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Canadians Fail Basic HELOC Knowledge Test

Recently, TitlePLUS commissioned Leger Marketing to conduct a poll that probed into Canadian insights regarding  Home Equity Lines of Credits (HELOCs) and the results were astonishing.

A Home Equity Line of Credit (HELOC) is a revolving line of credit that is secured by your home, allowing you to access the equity in your home. The lender sets a maximum amount that the borrower can withdraw. The funds are not advanced up front and the borrower can choose when and up to how much they wish to access (up to the HELOC credit limit). For further explanation, please see our HELOC section.

Currently, just over one third of Canadians have a HELOC mortgage. According to CAAMP, the average Canadian HELOC debt is $102,000. HELOCs represent $124 billion dollars in total indebtedness. Here is what the Leger Marketing poll revealed on how borrowers spent their HELOC funds:

One interesting tidbit was that a quarter of Canadians with home equity lines of credit have never used them.

HELOC hypocrites

The Claim: A majority [59%] of those without a HELOC claim to be confident in their level of HELOC knowledge.

The Reality:Those Canadians averaged a score of 38% when tested on basic knowledge.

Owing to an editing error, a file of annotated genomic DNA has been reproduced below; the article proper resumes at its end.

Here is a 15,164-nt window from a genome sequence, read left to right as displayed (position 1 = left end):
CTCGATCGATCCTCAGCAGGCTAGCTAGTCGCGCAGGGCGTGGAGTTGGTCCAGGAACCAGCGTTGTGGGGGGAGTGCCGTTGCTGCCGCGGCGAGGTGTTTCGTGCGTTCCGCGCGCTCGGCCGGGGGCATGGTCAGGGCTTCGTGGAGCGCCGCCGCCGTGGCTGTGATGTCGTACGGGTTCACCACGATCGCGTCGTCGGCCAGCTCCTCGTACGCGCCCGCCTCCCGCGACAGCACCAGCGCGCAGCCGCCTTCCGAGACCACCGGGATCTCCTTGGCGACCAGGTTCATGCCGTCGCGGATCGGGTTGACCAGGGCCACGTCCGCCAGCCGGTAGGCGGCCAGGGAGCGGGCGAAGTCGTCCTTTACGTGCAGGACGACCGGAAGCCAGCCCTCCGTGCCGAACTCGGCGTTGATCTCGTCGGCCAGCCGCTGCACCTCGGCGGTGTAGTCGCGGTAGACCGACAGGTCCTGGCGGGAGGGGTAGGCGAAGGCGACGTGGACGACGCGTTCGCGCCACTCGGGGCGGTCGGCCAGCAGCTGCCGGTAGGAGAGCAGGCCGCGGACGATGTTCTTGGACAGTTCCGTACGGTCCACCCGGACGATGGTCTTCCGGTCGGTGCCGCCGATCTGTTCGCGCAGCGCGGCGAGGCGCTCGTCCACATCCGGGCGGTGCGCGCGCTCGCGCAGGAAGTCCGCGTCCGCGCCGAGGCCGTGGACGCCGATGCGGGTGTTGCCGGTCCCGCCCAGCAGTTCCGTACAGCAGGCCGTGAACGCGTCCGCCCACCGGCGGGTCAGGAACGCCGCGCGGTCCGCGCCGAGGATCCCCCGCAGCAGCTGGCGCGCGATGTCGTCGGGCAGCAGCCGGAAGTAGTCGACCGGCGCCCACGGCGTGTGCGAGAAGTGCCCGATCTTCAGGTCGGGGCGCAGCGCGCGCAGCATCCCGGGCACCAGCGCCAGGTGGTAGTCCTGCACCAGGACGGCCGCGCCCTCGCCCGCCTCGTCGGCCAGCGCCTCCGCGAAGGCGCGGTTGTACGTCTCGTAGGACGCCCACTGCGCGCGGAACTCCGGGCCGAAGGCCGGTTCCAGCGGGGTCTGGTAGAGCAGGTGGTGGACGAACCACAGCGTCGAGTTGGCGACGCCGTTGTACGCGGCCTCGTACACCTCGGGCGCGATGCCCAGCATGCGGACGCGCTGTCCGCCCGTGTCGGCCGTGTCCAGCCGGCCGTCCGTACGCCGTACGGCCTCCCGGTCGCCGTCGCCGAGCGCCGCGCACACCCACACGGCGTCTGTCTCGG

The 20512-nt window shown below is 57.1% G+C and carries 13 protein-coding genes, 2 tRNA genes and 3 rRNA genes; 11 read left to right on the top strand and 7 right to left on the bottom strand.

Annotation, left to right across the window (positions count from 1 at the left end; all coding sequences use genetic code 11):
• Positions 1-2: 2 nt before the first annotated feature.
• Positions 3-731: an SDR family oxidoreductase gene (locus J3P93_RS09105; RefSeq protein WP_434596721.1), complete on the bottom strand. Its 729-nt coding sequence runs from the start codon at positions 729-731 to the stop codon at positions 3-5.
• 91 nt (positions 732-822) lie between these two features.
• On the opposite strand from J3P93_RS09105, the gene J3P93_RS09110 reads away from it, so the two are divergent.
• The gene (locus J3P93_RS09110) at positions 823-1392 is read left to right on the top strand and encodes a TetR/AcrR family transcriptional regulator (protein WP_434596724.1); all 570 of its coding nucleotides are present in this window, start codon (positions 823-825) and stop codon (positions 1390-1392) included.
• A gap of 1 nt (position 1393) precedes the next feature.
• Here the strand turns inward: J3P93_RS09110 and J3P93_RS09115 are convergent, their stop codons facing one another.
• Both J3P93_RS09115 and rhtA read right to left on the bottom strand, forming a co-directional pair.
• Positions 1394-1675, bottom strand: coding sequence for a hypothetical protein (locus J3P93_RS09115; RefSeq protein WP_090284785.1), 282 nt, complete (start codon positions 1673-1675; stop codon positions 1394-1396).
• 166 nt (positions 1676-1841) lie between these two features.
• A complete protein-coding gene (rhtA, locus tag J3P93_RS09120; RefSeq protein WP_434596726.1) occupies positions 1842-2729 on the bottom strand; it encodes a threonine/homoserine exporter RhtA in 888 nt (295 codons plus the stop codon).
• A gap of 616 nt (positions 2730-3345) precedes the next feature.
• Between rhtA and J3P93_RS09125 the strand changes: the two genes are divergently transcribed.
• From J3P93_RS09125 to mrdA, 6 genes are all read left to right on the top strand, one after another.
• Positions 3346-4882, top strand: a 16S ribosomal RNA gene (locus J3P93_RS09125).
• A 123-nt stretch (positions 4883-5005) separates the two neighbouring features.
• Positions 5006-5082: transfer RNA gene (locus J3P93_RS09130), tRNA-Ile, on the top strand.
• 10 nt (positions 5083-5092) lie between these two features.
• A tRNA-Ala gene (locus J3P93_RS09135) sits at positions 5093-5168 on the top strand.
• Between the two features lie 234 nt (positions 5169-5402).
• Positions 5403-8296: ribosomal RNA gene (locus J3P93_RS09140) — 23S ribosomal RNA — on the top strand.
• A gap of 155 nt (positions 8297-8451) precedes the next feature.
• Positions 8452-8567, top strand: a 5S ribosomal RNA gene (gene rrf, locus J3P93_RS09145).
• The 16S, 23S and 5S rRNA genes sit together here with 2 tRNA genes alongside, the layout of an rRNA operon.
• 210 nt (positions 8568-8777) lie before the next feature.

The Claim: 79% of those actually with HELOCs claim to be confident in their level of HELOC knowledge.

The Reality:Those people still failed the test with an average score of 43%.

An Explanation:

When it comes to signing on the dotted line, most Canadians were smart and reviewed the documents themselves or with a professional. Of those that reviewed the documents:

55% – Reviewed all documents with a loan officer

33% – Read all the fine print

12% – Consulted a lawyer first

But not everyone read over the documents as one in ten admitted to not reviewing any documents or seeking advice before signing! A HELOC mortgage has the potential to disrupt your credit rating and cause future problems if the borrowers decide to sell or refinance their home. It’s shocking that 11% of HELOC borrowers would take such a risk with possibly their biggest asset.

Surprisingly, the younger generation of Canadians [aged 18 to 34] were the most likely to seek legal advice. Although they were the least likely to actually access their equity.

Sample of the Actual Test Questions:

  • When you pay off and close your home equity line of credit, Will any credit card consolidated under this line of credit be cancelled and made not available for future use?
  • Can having a HELOC negatively impact your ability to take out a loan or mortgage with another financial instition?
  • When you take out a line of credit, does your home become the bank’s security for any credit card debt and other loans you have with that bank?

So fellow readers, are you confident in answering those three questions? Whether you are not, it is always best to seek the advice of a mortgage professional such as a Canadian mortgage broker before signing on the dotted line.